Choosing a second generation antidepressant for treatment of major depressive disorder

BMJ 2012; 344 doi: https://doi.org/10.1136/bmj.e1014 (Published 14 February 2012) Cite this as: BMJ 2012;344:e1014

Re: Choosing a second generation antidepressant for treatment of major depressive disorder

Lester [1]wrote in an editorial about use, efficacy and tolerability of newer antidepressants. I think some points should be added. There is an increase of polypharmacy in psychiatric patients. Rüther et al.[2]) observed that only thirty percent of depressed in-patients recieved one single antidepressant. The problems with drug interactions are increasing. Different antidepressant subgroups (SSRI, SNRI vs. older,tricyclic antidepressants) differed significantly in their side effect profiles but not in their incidences. Severe adverse drug reactions associated with second generation antidepressants are important limitations. Sexual dysfunctions are common [3]. The risks of (gastrointestinal) bleedings [4) and osteoporosis and nonvertebral fractures (especially in older patients) [5] are high. Suicidal ideations [6] associated with SSRI remain unclear in (younger) depressed patients and are discussed in public [7]. Further problems are QTc prolongation in treatment with citalopram and escitalopram [8] and SSRI withdrawal. The development of an intensive discussion of the comparision of older vs. newer antipsychotics (CATIE :Clinical Antipsychotic Trials of Intervention Effectiveness) and CUtLASS :Cost Utility of the Latest Antipsychotic drugs in Schizophrenia Study[9]) and in clinical trials without sponsorship by industry should be of interest in the use of second generation antidepressants. There is no single antidepressant that is best for every depressed patient. Guidelines may be important [10), but implications for clinicians with an individualized treatment still remains complex (non-responder).
1)Lester H. Choosing a second generation antidepressant for treatment of major depressive disorder.BMJ 2012; 344 doi: 10.1136/bmj.e1014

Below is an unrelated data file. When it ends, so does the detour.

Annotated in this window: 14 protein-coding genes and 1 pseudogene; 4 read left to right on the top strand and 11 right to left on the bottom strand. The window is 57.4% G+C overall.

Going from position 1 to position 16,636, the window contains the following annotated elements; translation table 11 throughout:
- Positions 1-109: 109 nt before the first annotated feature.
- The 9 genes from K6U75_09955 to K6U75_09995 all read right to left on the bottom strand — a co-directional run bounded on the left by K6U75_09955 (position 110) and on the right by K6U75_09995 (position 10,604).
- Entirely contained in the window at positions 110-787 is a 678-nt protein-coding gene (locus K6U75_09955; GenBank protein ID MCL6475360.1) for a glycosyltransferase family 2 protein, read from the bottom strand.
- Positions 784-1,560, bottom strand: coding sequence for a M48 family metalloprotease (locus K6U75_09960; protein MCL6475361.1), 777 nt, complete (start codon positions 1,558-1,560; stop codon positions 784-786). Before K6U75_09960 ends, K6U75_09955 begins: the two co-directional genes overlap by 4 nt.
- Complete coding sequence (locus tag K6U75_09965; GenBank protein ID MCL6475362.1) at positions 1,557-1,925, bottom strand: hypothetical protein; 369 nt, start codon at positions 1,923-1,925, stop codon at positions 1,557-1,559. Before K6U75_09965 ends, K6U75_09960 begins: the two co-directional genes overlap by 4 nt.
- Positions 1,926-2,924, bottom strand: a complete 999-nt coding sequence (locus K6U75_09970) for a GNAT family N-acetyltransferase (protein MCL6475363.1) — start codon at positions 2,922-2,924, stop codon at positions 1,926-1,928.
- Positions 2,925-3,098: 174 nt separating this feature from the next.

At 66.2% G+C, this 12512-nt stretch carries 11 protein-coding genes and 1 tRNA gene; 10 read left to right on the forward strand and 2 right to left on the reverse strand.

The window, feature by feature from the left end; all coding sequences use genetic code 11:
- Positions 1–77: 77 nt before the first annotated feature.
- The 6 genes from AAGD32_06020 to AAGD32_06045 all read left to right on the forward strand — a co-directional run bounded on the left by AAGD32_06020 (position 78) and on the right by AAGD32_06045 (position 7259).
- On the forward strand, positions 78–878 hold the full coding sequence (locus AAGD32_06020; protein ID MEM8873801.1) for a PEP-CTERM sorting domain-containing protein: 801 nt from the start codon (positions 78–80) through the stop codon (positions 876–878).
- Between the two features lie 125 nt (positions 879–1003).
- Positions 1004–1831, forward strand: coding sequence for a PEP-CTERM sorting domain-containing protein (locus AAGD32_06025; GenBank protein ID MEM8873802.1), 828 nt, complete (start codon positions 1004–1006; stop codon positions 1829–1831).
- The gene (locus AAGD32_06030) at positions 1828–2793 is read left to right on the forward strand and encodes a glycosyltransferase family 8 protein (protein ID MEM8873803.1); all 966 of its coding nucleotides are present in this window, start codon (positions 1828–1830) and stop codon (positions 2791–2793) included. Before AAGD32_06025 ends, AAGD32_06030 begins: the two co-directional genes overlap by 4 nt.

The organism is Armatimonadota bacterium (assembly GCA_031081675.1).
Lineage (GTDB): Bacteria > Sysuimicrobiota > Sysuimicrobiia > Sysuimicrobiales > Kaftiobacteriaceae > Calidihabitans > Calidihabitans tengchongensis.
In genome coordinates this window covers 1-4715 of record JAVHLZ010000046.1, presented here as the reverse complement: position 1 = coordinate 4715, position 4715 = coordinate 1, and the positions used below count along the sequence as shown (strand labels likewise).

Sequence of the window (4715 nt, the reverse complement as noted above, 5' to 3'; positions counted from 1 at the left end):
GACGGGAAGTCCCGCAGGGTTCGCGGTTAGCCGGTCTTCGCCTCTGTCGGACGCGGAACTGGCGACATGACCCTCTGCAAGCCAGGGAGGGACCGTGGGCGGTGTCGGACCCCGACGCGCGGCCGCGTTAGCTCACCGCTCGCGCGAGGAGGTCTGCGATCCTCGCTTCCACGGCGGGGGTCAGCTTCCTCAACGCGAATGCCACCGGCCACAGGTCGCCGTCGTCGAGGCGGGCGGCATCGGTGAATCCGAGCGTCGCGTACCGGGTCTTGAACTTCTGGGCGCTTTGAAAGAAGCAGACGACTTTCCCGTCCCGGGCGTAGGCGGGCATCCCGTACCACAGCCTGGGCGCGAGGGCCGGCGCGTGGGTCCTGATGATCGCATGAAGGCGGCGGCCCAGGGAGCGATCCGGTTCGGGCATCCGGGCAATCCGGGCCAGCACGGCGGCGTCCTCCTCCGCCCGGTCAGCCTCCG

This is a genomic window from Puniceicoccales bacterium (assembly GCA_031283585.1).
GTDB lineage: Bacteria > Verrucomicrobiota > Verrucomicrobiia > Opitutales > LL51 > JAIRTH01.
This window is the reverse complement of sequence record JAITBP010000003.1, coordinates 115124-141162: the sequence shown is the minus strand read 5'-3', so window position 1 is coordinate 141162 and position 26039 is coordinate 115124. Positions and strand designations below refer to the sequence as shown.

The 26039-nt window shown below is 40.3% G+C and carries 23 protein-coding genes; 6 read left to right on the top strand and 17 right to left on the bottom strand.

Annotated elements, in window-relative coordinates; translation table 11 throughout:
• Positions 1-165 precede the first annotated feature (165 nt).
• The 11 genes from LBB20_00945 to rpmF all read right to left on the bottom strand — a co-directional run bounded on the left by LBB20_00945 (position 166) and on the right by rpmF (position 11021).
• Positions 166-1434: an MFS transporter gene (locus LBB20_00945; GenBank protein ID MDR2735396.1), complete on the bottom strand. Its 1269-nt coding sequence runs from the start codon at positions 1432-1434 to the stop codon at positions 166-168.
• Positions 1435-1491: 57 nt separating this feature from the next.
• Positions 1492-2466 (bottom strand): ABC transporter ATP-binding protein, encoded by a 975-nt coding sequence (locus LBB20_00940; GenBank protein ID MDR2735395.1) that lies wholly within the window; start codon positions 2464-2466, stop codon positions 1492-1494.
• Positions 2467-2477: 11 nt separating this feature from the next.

2) Rüther, E., Grohmann, R., Degner D, Gruber-Rüther, A., Loosen, P. Drug Surveillance in Psychiatry: Update on Antidepressants. Abstract, ACNP-Meeting, 2007
3)Reid S, Barbui C.Long term treatment of depression with selective serotonin reuptake inhibitors and newer antidepressants.BMJ 2010 ;26;340:c1468.
4) Andrade C, Sandarsh S, Chethan KB, Nagesh KS.Serotonin reuptake inhibitor antidepressants and abnormal bleeding: a review for clinicians and a reconsideration of mechanisms. J Clin Psychiatry 2010;71(12):1565-75
5) Ziere G, Dieleman JP, van der Cammen TJ, Hofman A, Pols HA, Stricker BH.Selective serotonin reuptake inhibiting antidepressants are associated with an increased risk of nonvertebral fractures. J Clin Psychopharmacol. 2008;28(4):411-7
6) Goldsmith L, Moncrieff J.The psychoactive effects of antidepressants and their association with suicidality. Curr Drug Saf. 2011;6(2):115-21
7) Hernandez JF, Mantel-Teeuwisse AK, van Thiel GJ, Belitser SV, Raaijmakers JA, Pieters T.Publication trends in newspapers and scientific journals for SSRIs and suicidality: a systematic longitudinal study. BMJ Open. 2011 Dec 6;1(2):e000290. Print 2011.
8) Howland RH.A critical evaluation of the cardiac toxicity of citalopram: part 1. J Psychosoc Nurs Ment Health Serv. 2011;49(11):13-6
9)Jones PB, Barnes TR, Davies L, Dunn G, Lloyd H, Hayhurst KP, Murray RM, Markwick A, Lewis SW).Randomized controlled trial of the effect on Quality of Life of second- vs first-generation antipsychotic drugs in schizophrenia: Cost Utility of the Latest Antipsychotic Drugs in Schizophrenia Study (CUtLASS 1).Arch Gen Psychiatry. 2006;63(10):1079-87.
10)National Institute for Health and Clinical Excellence. The treatment and management of depression in adults (update). (Clinical guideline 90.) 2009. http://guidance.nice.org.uk/CG90

Competing interests: No competing interests

19 February 2012
Detlef Degner
University of Göttingen, Germany, Department of Psychiatry and Psychotherapy
D-37073 Göttingen, Germany